Audiences can expect an honest, tender and powerful exploration of the cost of austerity to the city. There is singing, movement and stories grounded in the reality of what’s going on right now.

How was it devised?

I’ve been working with the group for a year now. We started out talking about the impact of austerity in the city. There is so much going on, one of the hardest parts of the process has been choosing what to include in the show, as we just can’t cover everything. Then we’ve taken the group to see shows on at the Dome for inspiration, created fictional characters and infused the stories with the daily struggles that are going on for people across the city. We’ve invited artists in like Gary Clarke and Kirsty Martin who are highly skilled at eliciting ideas and then working with people to shape and refine it. And I’ve been working with dramaturg Lou Cope to ensure the whole thing works as a piece of theatre, that we take the audience on a journey that we hope will deeply affect them.

Why do you think Tighten Our Belts is an important story to tell? How do you ensure that it presents an authentic picture?

I think it’s important because people are suffering, right here, right now, all around us. You can’t fail to notice the increase in homeless people on our streets in recent years, but what you don’t see are the struggles that people are going through behind closed doors. People having to choose between putting the heating on or feeding their family. People feeling that somehow they have done something wrong, or that they somehow deserve this. People with no sense of hope for the future. People feeling a loss of dignity. Is this the society we want to live in? I know it isn’t for me.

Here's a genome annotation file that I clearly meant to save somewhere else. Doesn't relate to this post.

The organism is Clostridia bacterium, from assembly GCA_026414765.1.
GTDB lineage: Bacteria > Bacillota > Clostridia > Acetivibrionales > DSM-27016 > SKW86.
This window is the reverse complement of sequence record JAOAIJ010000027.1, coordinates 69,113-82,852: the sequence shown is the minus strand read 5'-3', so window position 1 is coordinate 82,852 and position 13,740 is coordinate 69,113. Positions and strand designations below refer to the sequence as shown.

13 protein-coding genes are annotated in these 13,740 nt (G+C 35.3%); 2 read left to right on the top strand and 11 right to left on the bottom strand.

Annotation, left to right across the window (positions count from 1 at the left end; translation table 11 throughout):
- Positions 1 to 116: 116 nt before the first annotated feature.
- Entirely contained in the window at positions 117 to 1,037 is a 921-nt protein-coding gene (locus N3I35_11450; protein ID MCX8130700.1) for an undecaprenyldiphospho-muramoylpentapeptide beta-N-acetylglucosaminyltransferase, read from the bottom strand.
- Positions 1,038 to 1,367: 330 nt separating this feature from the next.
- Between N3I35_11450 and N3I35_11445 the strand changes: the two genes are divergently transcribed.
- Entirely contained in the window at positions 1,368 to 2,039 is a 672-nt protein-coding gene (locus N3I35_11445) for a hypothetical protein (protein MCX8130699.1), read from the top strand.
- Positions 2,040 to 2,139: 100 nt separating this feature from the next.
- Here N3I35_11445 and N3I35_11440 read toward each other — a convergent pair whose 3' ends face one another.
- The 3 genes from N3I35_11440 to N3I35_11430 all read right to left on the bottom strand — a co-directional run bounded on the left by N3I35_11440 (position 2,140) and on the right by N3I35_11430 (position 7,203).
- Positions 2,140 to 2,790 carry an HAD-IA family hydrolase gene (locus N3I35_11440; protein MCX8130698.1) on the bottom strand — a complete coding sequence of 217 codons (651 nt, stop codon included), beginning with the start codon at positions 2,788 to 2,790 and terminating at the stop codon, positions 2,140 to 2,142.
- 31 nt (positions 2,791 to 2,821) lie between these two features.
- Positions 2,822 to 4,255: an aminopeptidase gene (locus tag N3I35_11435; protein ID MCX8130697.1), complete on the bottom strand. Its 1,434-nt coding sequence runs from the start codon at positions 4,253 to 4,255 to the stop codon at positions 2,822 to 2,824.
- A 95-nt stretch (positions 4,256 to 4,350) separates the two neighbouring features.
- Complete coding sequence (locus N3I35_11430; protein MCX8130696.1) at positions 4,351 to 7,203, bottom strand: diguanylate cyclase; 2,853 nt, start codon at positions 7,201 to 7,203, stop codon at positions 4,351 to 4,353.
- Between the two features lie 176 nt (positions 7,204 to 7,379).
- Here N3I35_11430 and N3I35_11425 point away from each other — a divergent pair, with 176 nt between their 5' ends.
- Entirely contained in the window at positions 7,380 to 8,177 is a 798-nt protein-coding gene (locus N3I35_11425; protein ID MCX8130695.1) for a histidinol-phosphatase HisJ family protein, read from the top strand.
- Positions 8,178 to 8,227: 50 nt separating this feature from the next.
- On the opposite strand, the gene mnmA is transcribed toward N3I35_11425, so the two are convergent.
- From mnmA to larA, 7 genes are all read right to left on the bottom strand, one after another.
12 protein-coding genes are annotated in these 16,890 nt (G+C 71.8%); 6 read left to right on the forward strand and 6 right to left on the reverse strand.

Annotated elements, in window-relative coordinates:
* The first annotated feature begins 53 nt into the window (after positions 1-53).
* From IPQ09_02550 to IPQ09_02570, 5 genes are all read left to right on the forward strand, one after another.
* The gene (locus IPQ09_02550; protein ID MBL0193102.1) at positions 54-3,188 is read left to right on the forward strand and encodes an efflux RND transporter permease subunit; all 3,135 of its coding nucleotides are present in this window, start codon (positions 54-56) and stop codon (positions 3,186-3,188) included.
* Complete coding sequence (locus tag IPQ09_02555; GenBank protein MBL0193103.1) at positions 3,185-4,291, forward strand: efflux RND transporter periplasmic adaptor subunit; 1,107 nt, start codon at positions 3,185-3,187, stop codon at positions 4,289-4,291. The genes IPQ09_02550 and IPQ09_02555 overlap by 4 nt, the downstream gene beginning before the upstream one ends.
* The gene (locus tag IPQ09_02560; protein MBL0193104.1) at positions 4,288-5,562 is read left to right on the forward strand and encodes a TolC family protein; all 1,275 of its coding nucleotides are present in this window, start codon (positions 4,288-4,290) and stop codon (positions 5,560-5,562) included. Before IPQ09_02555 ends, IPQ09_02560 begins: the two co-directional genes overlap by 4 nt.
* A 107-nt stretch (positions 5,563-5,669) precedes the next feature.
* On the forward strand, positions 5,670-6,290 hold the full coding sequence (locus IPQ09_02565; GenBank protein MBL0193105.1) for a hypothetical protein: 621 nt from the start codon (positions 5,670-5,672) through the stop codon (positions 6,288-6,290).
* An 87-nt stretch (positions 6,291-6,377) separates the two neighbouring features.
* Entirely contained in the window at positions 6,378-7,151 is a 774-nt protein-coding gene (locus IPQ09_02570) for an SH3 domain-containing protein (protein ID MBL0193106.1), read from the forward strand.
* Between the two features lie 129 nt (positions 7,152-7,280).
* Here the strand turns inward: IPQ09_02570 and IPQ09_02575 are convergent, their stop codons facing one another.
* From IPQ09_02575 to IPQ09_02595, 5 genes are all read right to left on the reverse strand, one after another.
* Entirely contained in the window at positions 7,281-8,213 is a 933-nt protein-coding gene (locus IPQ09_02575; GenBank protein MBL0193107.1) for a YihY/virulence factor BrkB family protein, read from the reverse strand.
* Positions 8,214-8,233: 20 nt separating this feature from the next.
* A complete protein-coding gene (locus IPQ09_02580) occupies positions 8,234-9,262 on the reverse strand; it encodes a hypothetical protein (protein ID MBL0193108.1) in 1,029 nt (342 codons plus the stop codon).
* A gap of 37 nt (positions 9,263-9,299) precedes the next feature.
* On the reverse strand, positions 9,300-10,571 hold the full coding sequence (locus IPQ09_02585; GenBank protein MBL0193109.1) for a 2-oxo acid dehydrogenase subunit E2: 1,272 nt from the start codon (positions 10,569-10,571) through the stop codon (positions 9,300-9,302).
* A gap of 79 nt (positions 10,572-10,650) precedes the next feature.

We’re working really hard to try and ensure that the picture painted by the show is authentic. We’ve talked to a lot of people across the city and listened carefully to the way in which austerity is affecting them. And ultimately because we have non-professional performers in the show, I hope that they will convey an authentic Brighton-ness which is captured in who they are.

Were there any specific stories that came out of your research into the impact of austerity that shocked or surprised you?

Lots. It’s been a real eye-opener and I know that the research process has politicized everyone involved to some degree. It has been shocking to see the impact of austerity on people who have stepped in to help those in need. We spent some time at one of the 15 food banks now operating in the city during our research for the show. We were struck by the dedication of the volunteers who work from 6am-10pm most days collecting and organizing food. But their dedication comes at a personal cost to them. It makes you question what the role of the state is in ensuring that there is a safety net so the most vulnerable are not forgotten. Wasn’t this why the welfare state was created after the Second World War?

What was the reaction to the sharing (at Brighton Dome last year)? Were you surprised by the response?

The reaction to the sharing in February of some work in progress was astonishing. People were very moved by what they saw and the feedback was largely positive about the creative decisions that we had made. I was surprised that the reaction was so positive as we are a new company, creating our first show with a group of non-professional performers, most of whom had never set foot on stage before that performance. It was a big risk. I think it paid off because there is an emotional truth to what we are conveying that struck a chord with people.

Austerity in all it’s guises is hitting the city NOW with a ferocity that is only just beginning to be felt according to people we have interviewed. They are clear that things are going to get worse over the coming years as the cuts continue to hit key services. But to the best of my knowledge Tighten Our Belts is the first cultural response to this re-shaping of the way we treat the most vulnerable in our city. Clearly people want to see a show about it. Our preview performance at the Dome Studio sold out two months before the show, without many of the cast and crew (myself included) having even got tickets for their family and friends.

Tighten Your Belts is on Sat 26 Nov, 7.30pm. This is a preview performance before the show goes on tour in 2017 and is open to the public on a pay what you decide basis. For more info and to book tickets head this way